Also, since neither national governments nor various police agencies seem to have any stake in the outcome of the debate over Pluto, the present discussion is a lot more honest and uninhibited than the endless wrangle over cannabis; and so far, at least, no tax supported federal agency has seen fit to sponsor 'research' to influence it; nor has Congress, the White House, or the Supreme Court attempted to do so either.
August 14, 2006
Even though I have little time for this sort of thing, there are some news items which so perfectly illustrate the absurdity of our drug policy that I must point them out. One such appears in today's Salinas Californian. Consider what's reported there: at a time when the economy is threatened by inflation, we are engaged in a losing (and unnecessary) war against 'terror' and the tax burden has been cruelly shifted to the poor and the middle calss, our police 'heroes' in the front lines of the drug war are still able to get away with simultaneously admitting they are not up to the job and complaining they don't have nearly enough money to do it.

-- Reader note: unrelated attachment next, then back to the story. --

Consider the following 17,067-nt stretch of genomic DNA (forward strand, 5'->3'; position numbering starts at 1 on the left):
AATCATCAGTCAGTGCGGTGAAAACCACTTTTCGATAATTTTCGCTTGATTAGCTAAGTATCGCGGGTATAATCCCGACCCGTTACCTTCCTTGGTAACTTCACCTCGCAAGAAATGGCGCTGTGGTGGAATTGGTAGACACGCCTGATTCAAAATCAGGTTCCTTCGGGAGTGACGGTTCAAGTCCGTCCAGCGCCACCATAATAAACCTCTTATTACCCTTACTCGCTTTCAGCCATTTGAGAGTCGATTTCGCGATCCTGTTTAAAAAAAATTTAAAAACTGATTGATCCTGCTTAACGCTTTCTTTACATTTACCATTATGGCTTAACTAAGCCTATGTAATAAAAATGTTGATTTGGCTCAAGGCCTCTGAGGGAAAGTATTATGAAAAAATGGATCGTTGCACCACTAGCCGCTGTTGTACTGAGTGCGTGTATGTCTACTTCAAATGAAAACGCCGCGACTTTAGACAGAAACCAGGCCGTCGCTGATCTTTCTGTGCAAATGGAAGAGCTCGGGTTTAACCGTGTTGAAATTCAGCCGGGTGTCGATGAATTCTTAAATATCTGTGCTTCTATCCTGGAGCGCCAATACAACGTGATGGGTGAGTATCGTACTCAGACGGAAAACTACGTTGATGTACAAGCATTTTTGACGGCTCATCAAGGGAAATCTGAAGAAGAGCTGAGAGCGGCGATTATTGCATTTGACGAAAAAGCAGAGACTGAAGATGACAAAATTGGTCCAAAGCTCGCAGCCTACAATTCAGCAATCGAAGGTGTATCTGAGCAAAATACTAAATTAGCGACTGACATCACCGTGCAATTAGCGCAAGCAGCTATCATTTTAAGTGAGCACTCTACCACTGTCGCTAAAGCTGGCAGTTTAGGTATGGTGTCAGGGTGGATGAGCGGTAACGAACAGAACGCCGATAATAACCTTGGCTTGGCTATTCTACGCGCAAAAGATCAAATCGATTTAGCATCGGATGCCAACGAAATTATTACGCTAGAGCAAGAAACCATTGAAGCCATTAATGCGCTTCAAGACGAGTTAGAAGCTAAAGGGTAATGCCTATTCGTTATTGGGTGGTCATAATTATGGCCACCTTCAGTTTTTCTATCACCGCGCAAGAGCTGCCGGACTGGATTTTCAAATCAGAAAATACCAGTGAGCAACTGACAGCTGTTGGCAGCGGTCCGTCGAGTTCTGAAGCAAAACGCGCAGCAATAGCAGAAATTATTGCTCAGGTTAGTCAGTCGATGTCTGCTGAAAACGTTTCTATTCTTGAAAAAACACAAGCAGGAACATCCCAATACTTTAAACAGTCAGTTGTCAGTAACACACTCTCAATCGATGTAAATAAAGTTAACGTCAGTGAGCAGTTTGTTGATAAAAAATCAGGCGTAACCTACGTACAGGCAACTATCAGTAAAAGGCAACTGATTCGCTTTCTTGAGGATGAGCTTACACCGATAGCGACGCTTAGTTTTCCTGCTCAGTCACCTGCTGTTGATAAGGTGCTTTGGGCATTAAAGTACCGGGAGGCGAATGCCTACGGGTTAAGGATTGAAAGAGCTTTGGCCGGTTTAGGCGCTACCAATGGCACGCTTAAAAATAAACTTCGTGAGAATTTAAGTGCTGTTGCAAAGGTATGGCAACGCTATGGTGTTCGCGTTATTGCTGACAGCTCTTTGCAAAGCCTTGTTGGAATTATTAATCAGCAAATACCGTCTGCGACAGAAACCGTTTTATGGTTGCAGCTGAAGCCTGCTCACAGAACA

One is also forced to wonder when the drug policy 'reform' community will finally get around to asking the cops and feds to explain that mysteriously persistent popularity.
Oh, yes. Don't forget that although we are worried about global warming and the diminishing global supply of petroleum, NASCAR tacing is now our favorite sport.
August 12, 2006
A Letter from the Gulag
Just over a year ago, on August 10, 2005 my friend and associate, Dustin Costa was arrested in his own home by six California 'peace'